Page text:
More specifically, when businesses are looking at their own staffing, in terms of which skills and people are going to deliver the most value in improving customer experience, as well as front line staff that interact with end-customers, digital skills need to rank highly. These skills can also be bundled through digital technologies to become a network, allowing businesses to creatively combine skills even when working remotely or internationally.

Most businesses also hold a lot of customer feedback, data, and analytics. Ensuring they have a specialised team with their finger on the pulse will allow them to use this rich source of data to its full potential. This department should then be able to work in collaboration with other departments as well as technology vendors and partners to improve customer experience and ultimately business strategy.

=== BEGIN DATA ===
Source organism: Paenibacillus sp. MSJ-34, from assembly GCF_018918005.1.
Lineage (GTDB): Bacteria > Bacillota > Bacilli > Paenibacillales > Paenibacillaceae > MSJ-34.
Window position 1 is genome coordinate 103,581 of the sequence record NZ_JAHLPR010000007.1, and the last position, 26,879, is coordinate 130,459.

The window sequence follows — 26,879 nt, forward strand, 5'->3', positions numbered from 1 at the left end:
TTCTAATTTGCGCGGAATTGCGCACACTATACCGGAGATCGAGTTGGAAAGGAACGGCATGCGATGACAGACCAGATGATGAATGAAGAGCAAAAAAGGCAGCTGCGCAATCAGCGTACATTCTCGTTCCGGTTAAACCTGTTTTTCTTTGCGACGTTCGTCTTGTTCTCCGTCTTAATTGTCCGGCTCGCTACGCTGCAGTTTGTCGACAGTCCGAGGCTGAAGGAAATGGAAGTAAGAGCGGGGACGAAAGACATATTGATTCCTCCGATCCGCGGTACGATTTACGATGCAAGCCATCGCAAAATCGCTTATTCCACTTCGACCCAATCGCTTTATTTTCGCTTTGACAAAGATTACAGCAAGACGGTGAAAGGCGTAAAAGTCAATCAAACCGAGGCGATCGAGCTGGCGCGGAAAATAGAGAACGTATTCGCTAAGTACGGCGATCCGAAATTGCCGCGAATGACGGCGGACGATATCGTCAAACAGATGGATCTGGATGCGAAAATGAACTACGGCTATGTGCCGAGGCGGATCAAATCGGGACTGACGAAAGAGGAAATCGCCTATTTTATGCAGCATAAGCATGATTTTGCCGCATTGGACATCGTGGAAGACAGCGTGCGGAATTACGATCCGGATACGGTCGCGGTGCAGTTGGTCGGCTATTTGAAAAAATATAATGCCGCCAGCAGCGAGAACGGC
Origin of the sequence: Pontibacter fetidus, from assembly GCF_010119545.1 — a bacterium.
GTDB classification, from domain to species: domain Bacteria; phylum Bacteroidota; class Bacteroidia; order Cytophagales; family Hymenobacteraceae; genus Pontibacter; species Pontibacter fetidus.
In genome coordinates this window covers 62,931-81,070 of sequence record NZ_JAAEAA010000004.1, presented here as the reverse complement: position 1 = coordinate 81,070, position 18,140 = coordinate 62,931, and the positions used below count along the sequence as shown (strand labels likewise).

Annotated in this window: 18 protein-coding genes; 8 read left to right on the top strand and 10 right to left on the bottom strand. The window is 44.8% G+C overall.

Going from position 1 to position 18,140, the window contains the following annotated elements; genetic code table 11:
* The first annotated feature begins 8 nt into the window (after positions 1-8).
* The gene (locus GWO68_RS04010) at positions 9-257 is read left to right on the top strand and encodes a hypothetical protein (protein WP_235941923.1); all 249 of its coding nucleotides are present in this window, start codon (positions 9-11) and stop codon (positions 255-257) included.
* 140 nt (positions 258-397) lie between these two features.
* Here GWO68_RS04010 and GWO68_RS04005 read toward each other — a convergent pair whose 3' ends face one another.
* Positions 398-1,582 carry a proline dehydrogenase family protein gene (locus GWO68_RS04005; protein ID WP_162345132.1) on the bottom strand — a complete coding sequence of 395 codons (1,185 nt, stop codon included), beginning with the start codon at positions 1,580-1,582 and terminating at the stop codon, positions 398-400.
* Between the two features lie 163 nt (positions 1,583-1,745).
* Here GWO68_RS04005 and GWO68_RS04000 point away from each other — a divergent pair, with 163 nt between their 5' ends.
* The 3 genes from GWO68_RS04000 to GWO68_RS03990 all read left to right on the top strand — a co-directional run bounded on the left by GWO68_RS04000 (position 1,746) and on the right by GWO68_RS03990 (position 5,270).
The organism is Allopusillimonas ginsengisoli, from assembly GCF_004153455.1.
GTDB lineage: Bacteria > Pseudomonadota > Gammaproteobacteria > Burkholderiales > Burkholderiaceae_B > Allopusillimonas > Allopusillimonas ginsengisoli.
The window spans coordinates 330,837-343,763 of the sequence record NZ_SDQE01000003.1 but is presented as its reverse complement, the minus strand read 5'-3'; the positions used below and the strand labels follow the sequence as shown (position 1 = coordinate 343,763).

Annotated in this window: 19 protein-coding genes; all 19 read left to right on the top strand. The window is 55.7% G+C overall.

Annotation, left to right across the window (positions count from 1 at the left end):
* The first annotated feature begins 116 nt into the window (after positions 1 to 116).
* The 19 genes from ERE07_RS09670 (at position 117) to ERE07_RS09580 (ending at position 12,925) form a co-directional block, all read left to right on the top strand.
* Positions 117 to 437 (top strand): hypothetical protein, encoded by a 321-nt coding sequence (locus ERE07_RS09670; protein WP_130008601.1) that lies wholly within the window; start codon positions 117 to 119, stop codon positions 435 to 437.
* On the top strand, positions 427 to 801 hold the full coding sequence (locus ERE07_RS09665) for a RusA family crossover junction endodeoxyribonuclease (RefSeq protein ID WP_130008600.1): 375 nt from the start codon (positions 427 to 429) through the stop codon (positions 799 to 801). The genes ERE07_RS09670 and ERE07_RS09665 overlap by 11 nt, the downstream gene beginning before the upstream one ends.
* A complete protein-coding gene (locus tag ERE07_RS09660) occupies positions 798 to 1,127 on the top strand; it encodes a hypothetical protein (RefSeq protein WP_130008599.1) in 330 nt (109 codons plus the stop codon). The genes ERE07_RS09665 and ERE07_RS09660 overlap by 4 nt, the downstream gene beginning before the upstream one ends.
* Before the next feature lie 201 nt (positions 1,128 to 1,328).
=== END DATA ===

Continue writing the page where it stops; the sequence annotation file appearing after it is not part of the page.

As the business landscape shifts, change is happening faster than ever and attracting and retaining customers is growing more difficult. Making customer experience and trust a priority now can be the difference between business growth or stagnation.

Companies need to start thinking of their employees and contractors as an ecosystem of skills, rather than a tightly defined matrix of roles. The diversity of skills required to handle the challenges of a fast-changing world makes this even more critical.